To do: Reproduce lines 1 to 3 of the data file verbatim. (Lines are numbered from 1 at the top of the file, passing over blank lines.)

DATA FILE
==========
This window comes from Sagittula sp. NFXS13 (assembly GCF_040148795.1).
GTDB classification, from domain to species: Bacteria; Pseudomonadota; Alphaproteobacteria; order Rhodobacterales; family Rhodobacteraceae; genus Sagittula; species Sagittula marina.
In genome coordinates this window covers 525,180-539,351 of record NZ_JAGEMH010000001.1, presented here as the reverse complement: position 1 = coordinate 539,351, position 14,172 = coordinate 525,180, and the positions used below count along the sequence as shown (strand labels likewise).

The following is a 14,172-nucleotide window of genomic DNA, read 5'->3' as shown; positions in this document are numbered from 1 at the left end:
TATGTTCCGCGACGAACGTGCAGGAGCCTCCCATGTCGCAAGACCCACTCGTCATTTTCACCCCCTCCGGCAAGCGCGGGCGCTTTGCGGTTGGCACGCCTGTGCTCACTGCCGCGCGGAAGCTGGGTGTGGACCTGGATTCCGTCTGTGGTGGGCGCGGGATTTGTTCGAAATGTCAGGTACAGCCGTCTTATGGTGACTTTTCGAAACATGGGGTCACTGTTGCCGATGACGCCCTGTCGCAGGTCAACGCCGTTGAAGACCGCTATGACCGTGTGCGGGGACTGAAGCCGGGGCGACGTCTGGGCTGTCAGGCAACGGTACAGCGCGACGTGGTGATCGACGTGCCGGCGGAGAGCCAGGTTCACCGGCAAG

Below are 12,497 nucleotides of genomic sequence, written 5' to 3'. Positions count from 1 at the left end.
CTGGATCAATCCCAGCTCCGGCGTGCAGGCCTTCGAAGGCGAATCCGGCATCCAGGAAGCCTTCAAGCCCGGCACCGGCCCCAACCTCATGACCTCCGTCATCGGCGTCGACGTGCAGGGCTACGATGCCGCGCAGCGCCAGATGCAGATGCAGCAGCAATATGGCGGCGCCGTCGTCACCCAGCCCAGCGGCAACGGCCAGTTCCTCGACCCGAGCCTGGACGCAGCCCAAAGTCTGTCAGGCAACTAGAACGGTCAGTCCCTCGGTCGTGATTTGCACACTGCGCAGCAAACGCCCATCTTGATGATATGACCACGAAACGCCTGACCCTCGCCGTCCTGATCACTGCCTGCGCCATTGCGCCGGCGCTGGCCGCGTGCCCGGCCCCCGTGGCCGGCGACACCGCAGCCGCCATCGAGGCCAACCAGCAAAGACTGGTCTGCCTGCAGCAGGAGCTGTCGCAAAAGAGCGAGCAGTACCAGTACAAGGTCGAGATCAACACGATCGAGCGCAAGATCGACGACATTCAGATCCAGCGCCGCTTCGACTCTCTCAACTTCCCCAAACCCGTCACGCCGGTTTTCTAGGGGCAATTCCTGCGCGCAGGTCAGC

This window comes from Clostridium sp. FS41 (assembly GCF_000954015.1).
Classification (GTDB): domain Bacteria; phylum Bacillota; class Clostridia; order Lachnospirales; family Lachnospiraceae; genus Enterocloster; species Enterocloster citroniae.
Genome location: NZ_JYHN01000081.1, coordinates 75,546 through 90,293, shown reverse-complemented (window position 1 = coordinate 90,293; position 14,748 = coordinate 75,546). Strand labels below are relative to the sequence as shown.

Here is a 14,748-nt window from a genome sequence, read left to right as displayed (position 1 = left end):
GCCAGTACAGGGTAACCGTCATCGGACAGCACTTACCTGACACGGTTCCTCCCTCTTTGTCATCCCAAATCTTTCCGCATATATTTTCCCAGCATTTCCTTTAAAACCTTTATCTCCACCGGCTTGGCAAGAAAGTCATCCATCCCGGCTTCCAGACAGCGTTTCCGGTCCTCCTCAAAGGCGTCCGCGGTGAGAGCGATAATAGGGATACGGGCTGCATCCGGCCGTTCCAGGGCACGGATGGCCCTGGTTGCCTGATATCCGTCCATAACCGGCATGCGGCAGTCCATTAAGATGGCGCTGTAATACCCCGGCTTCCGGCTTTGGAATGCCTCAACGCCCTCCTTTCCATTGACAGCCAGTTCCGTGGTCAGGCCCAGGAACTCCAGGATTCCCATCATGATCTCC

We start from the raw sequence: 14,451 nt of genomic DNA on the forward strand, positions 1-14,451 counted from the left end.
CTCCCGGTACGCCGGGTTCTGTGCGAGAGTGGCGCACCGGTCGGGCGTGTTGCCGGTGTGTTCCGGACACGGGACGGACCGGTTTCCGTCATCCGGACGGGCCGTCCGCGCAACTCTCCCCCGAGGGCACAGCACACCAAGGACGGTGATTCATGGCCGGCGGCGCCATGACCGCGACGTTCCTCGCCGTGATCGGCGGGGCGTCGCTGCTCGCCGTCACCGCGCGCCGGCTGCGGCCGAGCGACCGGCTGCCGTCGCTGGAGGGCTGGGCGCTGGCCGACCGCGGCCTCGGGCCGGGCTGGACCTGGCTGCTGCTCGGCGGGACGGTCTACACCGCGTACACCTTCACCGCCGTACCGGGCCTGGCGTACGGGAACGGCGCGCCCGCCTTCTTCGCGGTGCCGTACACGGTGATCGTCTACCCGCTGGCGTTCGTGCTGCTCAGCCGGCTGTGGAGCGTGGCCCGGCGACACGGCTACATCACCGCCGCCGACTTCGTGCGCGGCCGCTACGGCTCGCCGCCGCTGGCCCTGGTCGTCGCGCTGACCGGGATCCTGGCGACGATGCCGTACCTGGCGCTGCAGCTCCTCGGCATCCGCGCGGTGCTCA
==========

This window comes from Sagittula sp. NFXS13 (assembly GCF_040148795.1).
GTDB classification, from domain to species: Bacteria; Pseudomonadota; Alphaproteobacteria; order Rhodobacterales; family Rhodobacteraceae; genus Sagittula; species Sagittula marina.
In genome coordinates this window covers 525,180-539,351 of record NZ_JAGEMH010000001.1, presented here as the reverse complement: position 1 = coordinate 539,351, position 14,172 = coordinate 525,180, and the positions used below count along the sequence as shown (strand labels likewise).